Real world landscape photography versus the ivory tower photo technicians
When you visit photography forums, especially the ones devoted to camera equipment, PLEASE, PLEASE PLEASE, dismiss ninety-percent of what you read as hokum.
I’ve been frequenting a few over the past few weeks as I waited for my new camera body to arrive. I was more curious about when customers were receiving them as they were in short supply than I was about the customers/photographers experience with them.
To read most of these websites you would think that photography was an exact science of modulation transfer functions, diffraction limits, etc. than it was about the actual act of creativity that is involved in taking a picture. Truthfully, I could still be shooting film with my old Canon Ftb and getting results that I like. Instead, today I have a state of the art digital camera with a lens that is far sharper and more corrected than ninety-nine point nine percent of us will ever need.
These websites are populated by the same kind of people that frequent sports discussion boards. They’re all expert managers and coaches. They all know what trade was effed up and what they would have done. My question is, if they’re all such experts why aren’t they practicing what they’re preaching?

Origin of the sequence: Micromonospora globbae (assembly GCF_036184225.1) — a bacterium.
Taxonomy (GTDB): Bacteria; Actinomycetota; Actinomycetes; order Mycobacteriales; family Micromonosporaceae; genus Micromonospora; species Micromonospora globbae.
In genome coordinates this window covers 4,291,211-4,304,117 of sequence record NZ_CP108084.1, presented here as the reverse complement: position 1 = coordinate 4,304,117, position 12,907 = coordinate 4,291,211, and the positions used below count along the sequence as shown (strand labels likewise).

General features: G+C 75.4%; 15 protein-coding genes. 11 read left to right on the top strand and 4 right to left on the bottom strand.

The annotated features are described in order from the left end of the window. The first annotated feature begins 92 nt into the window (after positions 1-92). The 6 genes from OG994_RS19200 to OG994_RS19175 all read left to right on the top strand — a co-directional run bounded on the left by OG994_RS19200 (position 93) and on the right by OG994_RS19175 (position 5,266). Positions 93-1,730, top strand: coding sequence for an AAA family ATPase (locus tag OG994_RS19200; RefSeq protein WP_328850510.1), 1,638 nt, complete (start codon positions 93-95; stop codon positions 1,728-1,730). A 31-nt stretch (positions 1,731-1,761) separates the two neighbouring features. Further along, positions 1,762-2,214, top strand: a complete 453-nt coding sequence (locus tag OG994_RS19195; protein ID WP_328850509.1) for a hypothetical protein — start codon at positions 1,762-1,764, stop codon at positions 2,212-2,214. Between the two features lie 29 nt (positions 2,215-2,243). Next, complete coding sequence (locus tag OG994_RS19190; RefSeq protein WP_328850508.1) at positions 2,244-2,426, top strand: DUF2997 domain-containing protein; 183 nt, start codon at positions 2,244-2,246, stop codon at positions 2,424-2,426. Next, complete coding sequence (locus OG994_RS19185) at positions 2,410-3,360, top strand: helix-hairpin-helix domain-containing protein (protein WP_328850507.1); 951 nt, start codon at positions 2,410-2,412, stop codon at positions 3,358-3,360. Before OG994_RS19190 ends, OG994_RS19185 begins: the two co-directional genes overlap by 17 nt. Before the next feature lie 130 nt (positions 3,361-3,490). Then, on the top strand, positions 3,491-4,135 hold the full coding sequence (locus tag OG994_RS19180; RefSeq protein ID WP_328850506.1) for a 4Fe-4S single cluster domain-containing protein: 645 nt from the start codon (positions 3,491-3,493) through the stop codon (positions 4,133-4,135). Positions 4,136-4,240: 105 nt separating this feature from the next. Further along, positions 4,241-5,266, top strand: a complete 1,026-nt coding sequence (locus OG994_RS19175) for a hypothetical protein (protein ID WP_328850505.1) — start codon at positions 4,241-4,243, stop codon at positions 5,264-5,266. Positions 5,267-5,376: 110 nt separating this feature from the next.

It’s much the same with the photography. Put these “expert photographers” in the real world and let’s see where the chips fall. They’d have you believe that if you are capable of taking a technically excellent exposure that nothing else matters and judging by the photos that I’ve seen by some of these “photo experts”, sharpness is all that matters.
For example, one poster was asking how best to bracket their exposures to avoid mirror shake. Huh? Mirror shake? The last thing that I am concerned with while chasing a storm or a sunrise and looking for the best angle/light is how much my image will be degraded by mirror shake. If there’s any kind of detectable difference in image quality when I enlarge an image to 30 x 40 inches it can easily be fixed up however negligible it theoretically might be by sharpening it slightly in Photoshop.
You can use almost any kind of equipment you want to get great landscapes. An extreme example of how image quality is NOT what makes a photo great are the photos taken with old black and white film and cheap Soviet cameras with plastic lenses. In this case, the image degradation is desirable.
I think that when it comes to judging a photo, it’s ninety percent creativity and 10 percent technical quality.
Stats are for statisticians and not real world photographers.